The technology on the new breed of all-mountain bikes is unbelievable. Manufacturers have combined the lightness and agility of a cross-country machine with the toughness of a freeride bike to make bikes that can be chucked into anything and will still climb back to the top for more.
This feature is going to show you how making a few setup changes to your bike will get the most from it for every discipline, all done using the tools that you have in your riding pack.
Dirt jump bikes are like big BMXs. They generally have a small hardtail frame with a short-travel fork, and the majority of them are singlespeed, with one rear brake. Their suspension is pretty stiff, the tyres are pumped up to around 80psi and the handlebars can spin a full 360 degrees with the help of long cables.
They’re going to be taking some big knocks, so dirt jump bikes have to be pretty sturdy. Some riders opt for smaller 24in wheels because they are slightly stronger than standard 26in wheels. They rarely use full-sus bikes because the suspension takes a lot of the energy out of the jump.
Dirt jumping: dirt jumping Seb Rogers
It might sound like dirt jump bikes are an entirely different breed to your all-mountain steed, but with these changes you can set it up to jump as well as any specific bike:
Tyre pressure: A minimum of 50psi creates a fast-rolling tyre that helps you keep your speed between jumps and is very predictable when trying tricks.
Saddle height: Generally speaking, your saddle should be low and out of the way, but if you’re trying no-handed tricks, raise it slightly so you can clamp it with your knees. Raise the nose of the saddle up slightly to help with this too.
Fork height: Wind your fork down so it’s at its minimum travel. This creates a much faster-handling bike with a steeper head angle.
Shock and fork: Stiffen up the suspension so it barely moves when you sit on it. This makes the bike way more predictable. It’ll run faster through the jumps and won’t buck on take-offs.
Gear selection: Use the big chainring to keep your chain tensioned – this will minimise the noise it makes.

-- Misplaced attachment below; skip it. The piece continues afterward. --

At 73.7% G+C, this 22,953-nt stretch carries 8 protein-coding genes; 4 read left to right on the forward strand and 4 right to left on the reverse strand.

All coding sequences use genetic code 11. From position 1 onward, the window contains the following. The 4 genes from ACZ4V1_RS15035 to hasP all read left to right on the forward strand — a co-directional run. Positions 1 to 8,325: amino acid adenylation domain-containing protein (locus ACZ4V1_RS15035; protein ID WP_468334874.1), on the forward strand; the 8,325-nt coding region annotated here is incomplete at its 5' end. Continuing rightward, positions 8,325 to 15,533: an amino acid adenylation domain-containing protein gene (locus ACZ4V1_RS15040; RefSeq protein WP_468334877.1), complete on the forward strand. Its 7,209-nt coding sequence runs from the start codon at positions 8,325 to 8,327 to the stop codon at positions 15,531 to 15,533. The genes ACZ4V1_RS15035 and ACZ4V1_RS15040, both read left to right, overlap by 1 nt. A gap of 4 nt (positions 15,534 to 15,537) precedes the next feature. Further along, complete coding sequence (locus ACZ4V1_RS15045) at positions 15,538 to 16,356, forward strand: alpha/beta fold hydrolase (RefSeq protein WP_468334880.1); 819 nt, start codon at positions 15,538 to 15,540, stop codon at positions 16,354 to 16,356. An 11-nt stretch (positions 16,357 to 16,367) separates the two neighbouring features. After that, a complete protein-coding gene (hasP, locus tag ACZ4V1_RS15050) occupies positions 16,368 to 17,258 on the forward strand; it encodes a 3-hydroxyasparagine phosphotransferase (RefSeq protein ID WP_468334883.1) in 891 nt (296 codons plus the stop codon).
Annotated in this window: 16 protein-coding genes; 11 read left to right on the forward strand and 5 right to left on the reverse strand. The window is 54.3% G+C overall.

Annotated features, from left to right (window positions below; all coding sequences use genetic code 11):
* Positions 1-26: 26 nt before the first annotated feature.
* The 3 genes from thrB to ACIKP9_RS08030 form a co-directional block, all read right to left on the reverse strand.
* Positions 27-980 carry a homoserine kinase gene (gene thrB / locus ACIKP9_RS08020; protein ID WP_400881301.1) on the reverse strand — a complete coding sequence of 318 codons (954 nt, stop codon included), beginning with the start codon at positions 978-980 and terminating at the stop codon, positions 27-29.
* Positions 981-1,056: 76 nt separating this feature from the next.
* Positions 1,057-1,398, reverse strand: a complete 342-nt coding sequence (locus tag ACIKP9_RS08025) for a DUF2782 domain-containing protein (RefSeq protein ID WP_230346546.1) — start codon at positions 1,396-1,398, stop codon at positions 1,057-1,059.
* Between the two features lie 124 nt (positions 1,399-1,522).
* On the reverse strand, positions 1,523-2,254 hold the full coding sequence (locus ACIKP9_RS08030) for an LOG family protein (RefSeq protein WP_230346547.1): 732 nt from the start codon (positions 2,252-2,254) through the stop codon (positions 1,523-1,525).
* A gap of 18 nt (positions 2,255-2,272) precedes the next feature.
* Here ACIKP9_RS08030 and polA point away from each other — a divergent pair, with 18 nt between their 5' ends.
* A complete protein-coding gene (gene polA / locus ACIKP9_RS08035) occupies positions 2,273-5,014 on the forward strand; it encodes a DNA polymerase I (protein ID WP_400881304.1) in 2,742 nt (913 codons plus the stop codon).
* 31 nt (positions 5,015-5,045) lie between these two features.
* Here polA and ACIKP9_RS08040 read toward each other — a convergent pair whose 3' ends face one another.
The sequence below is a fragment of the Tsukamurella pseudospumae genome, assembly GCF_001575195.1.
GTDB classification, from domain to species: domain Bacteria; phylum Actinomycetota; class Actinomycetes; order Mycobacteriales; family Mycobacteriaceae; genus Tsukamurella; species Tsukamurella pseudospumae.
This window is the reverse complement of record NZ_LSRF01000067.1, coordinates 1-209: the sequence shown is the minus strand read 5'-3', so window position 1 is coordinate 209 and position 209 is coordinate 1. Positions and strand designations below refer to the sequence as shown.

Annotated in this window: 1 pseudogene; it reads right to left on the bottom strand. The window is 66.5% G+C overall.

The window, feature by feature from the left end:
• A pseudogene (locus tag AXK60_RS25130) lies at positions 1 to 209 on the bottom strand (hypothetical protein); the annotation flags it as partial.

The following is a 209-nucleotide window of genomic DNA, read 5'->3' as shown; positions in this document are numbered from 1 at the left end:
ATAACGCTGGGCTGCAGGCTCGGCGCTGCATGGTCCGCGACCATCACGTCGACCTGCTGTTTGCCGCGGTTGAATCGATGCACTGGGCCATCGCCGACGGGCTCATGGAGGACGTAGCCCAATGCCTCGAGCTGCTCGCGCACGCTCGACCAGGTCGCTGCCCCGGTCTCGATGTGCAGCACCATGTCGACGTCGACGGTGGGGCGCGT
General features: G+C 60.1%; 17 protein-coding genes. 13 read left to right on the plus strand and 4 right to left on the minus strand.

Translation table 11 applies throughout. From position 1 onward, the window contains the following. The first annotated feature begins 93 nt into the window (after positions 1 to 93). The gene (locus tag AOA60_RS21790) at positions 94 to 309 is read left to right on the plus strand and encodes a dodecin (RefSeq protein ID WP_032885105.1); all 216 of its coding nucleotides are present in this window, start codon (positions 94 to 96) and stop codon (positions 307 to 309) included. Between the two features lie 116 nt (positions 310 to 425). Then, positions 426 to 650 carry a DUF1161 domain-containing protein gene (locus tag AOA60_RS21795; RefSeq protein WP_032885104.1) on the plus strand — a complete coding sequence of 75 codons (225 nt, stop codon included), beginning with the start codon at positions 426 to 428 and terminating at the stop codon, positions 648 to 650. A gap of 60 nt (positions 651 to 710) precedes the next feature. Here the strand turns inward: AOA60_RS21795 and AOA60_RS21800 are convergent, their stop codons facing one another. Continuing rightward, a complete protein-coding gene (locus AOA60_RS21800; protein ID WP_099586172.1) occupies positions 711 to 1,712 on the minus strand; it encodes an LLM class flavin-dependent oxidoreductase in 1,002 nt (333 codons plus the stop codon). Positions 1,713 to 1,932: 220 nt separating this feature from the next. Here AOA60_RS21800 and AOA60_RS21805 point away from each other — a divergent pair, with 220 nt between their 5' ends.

Shock rebound: Set your shock rebound so it’s slow enough not to kick you over the bars on take-off, but fast enough to give you a bit of a kick off the take-off.
Downhill bikes are all about speed, stability, being able to take huge hits on the suspension and maintaining grip anywhere they go.
A slacker head angle and a longer fork make the bike stable at speed, yet lose out on slower, more technical styles of riding. A long wheelbase keeps the bike stable but also gives it the turning circle of a barge.
Tyre pressures are mid-range. The tyres themselves vary from course to course, but tend to be heavy-duty, with thick inner tubes – great for rock gardens but a nightmare on anything but a downhill-specific machine.
or downhill, run your suspension with 25-30 per cent sag: or downhill, run your suspension with 25-30 per cent sag Seb Rogers
Here are a few ways to make your all-mountain setup more suitable for downhill gnarliness:
Gear selection: Go for the big chainring. It keeps the chain tighter so there’s less chance of it coming off. It runs quieter, there’s less chain-slap, and when you pedal, you make it count rather than spinning.
Saddle height: Keep your saddle low, but not so low your knees are around your ears – just enough to not interfere with your riding.
Fork travel: If you have an adjustable travel fork, wind it out to its maximum length. Long forks mean slack head angles, which are great for high-speed descending, and they get your weight back off the front wheel too.
Tyre pressure: Run mid-to-high pressure, especially if you’re using lightweight tyres. This wards off pinch-punctures. About 40psi is ideal.
Suspension: Go for around 25-30 percent sag on your suspension. It’s a personal preference thing, but you should aim to use all your travel at least once in your run.
Cross-country is mountain biking in its purest form. Riding your bike up, down and across the great outdoors is what it’s all about. Cross-country bikes tend to be super-light and are designed to be ridden for hours at a time. Pretty much everything is adjustable on a cross-country bike.
Super-light tends to mean not so strong though, so pushing these kinds of bikes to the extremes is not recommended. Cross-country bikes come in many different guises – short or long travel, full-sus or hardtails, 29ers and so on.
Cross country: cross country Seb Rogers
Adjusting your all-mountain bike to make it work for cross-country is simple! Just follow these steps:
Fork height: Keep the fork to its minimum travel setting. This steepens the head angle to make climbing easier and sharpens slower-speed handling by keeping more weight on the front wheel.
Saddle height: Your saddle should be high enough for you to be able to extend your leg fully by the time you reach the bottom of the pedal stroke – this gives greater pedalling efficiency.